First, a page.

A House panel has approved a change in the way legislative elections are run, a change even its sponsor said may help some of them keep their seats.Current law has voters elect one senator and two representatives from each of the 30 legislative districts around the state.
HCR2018, approved on a 5-2 vote Tuesday by the House Government Committee, would split each of those districts in half, meaning one House member from what would become 60 districts.
Rep. Sam Crump, R-Anthem, said the current system spreads House members too thin.
He said the average district can have 90,000 registered voters, larger than many cities.
It would also shrink the size of these new districts.
For example, District 30, which now stretches from Mount Lemmon northeast of Tucson to Sierra Vista, would be split in half according to population, as would District 2, which runs from the Four Corners into Flagstaff.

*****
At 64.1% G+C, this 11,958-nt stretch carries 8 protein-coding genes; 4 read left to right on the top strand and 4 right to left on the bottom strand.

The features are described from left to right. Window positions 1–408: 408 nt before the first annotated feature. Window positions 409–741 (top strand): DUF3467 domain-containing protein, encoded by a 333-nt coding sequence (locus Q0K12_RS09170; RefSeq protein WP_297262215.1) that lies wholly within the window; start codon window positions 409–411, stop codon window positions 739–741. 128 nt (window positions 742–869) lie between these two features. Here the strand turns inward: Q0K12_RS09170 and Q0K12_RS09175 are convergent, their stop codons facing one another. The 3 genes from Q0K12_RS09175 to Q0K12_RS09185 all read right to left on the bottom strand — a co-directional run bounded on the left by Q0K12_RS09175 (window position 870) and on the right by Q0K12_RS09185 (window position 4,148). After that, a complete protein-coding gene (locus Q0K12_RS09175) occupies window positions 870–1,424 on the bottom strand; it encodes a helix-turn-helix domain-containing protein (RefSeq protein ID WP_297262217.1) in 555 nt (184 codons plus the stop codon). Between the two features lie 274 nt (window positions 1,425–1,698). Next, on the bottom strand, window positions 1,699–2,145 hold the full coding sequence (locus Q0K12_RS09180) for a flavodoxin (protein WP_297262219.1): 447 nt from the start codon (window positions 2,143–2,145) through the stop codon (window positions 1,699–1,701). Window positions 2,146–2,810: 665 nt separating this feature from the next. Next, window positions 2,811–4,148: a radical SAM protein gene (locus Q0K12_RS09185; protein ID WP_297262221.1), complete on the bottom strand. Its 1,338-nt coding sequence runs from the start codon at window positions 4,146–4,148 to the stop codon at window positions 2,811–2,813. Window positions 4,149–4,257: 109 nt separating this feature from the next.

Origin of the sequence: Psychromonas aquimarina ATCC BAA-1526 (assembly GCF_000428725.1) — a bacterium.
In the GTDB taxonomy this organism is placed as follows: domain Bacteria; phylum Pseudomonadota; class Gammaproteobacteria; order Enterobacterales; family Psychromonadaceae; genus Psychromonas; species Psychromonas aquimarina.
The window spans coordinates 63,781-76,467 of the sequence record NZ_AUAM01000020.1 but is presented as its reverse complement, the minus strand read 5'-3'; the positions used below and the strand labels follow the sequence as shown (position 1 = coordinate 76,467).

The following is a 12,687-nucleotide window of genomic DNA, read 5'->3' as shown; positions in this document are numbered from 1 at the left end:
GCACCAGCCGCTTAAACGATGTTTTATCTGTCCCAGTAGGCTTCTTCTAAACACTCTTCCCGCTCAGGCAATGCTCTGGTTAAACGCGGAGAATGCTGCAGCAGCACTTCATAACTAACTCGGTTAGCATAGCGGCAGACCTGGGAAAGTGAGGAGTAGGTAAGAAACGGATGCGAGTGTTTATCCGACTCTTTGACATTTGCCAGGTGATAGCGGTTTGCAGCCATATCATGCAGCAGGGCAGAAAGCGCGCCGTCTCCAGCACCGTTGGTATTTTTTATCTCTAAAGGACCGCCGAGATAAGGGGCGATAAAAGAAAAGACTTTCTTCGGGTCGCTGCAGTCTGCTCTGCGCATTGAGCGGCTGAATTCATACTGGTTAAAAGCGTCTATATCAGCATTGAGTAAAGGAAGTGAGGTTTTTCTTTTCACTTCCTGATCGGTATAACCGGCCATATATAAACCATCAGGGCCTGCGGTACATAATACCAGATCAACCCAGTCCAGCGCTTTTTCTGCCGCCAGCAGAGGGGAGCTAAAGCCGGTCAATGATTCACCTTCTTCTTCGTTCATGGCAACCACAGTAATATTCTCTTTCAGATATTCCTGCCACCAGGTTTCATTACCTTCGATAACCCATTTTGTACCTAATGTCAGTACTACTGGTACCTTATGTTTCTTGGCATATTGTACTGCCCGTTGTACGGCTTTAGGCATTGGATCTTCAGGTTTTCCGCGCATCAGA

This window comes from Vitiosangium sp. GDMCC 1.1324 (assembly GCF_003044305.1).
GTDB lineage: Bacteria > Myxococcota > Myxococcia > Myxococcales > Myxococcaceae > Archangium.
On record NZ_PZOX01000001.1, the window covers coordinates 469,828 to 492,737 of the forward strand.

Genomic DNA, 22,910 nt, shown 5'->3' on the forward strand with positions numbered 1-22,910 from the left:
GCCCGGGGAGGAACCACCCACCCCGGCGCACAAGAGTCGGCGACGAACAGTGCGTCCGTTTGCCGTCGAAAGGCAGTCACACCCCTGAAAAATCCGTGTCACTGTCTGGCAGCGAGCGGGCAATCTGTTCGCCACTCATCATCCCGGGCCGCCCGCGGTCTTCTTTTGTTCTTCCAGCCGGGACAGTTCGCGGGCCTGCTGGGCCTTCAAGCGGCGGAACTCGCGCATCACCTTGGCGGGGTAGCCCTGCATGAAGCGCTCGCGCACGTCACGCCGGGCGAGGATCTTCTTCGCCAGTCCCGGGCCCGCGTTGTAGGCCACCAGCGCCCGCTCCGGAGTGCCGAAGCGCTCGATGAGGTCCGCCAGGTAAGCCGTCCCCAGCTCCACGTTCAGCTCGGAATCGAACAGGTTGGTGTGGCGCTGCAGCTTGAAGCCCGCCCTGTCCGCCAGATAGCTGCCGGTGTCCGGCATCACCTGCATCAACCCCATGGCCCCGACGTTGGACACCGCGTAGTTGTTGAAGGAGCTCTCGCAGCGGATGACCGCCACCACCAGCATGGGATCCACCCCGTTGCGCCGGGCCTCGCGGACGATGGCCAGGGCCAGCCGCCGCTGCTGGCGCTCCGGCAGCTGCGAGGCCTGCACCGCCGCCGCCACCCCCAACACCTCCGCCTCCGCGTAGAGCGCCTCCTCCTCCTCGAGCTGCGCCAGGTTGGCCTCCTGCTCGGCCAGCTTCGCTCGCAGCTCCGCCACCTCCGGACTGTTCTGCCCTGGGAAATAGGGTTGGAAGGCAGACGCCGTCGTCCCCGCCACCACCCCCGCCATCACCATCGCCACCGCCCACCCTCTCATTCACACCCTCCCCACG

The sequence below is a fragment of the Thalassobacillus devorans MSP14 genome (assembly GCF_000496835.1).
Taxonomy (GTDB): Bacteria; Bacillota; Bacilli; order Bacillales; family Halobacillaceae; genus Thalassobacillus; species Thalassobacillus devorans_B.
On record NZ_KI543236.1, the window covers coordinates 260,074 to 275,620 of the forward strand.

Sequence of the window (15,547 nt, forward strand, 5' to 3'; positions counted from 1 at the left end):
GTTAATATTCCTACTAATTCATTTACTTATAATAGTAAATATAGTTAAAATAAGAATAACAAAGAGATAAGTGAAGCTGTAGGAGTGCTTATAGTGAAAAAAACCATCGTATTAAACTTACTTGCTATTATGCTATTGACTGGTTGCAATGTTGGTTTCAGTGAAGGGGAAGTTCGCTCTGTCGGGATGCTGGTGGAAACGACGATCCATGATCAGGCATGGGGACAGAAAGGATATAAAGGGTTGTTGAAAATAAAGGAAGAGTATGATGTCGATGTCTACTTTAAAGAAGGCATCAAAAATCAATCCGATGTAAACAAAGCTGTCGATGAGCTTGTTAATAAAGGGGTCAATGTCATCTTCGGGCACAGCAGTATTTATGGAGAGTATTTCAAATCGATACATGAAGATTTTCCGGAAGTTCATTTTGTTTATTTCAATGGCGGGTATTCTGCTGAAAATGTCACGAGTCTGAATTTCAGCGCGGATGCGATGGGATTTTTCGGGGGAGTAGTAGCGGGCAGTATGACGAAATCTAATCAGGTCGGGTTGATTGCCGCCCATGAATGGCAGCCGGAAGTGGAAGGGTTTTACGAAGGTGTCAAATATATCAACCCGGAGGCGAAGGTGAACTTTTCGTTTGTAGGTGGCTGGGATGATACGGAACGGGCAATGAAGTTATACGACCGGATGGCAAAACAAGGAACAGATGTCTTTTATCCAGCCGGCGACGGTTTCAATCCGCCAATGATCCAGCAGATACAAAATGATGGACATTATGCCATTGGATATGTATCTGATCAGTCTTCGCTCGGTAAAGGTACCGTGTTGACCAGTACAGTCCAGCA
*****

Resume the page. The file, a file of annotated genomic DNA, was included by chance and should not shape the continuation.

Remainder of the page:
But Crump conceded there's also a political motive behind his measure.
Right now, the top two vote-getters in each district are the ones who serve.
He said if district residents are unhappy with just one of the incumbents there may be several challengers.
What can happen, Crump said, is the other legislator - the one who isn't being targeted - could get "caught up in the whole race and campaign and nobody really wanted to run against you at all."
Crump acknowledged the two highest vote-getters are, in fact, the ones who are ultimately seated.
But he said that doesn't make the process really democratic.
"I think it's a key democratic principle that if you want to try to replace somebody, you should have the right to do that," he said.
Crump said the current system forces a challenger to run against both incumbents and raises the real possibility that the one unseated is not the one targeted.
"That doesn't seem democratic," he said.
"You should have the right to challenge a person head-on," Crump continued, the same as someone seeking to unseat a member of Congress.
The measure, which now goes to the full House, would ultimately require voter approval.
If it passes, the change would take effect with the 2012 election.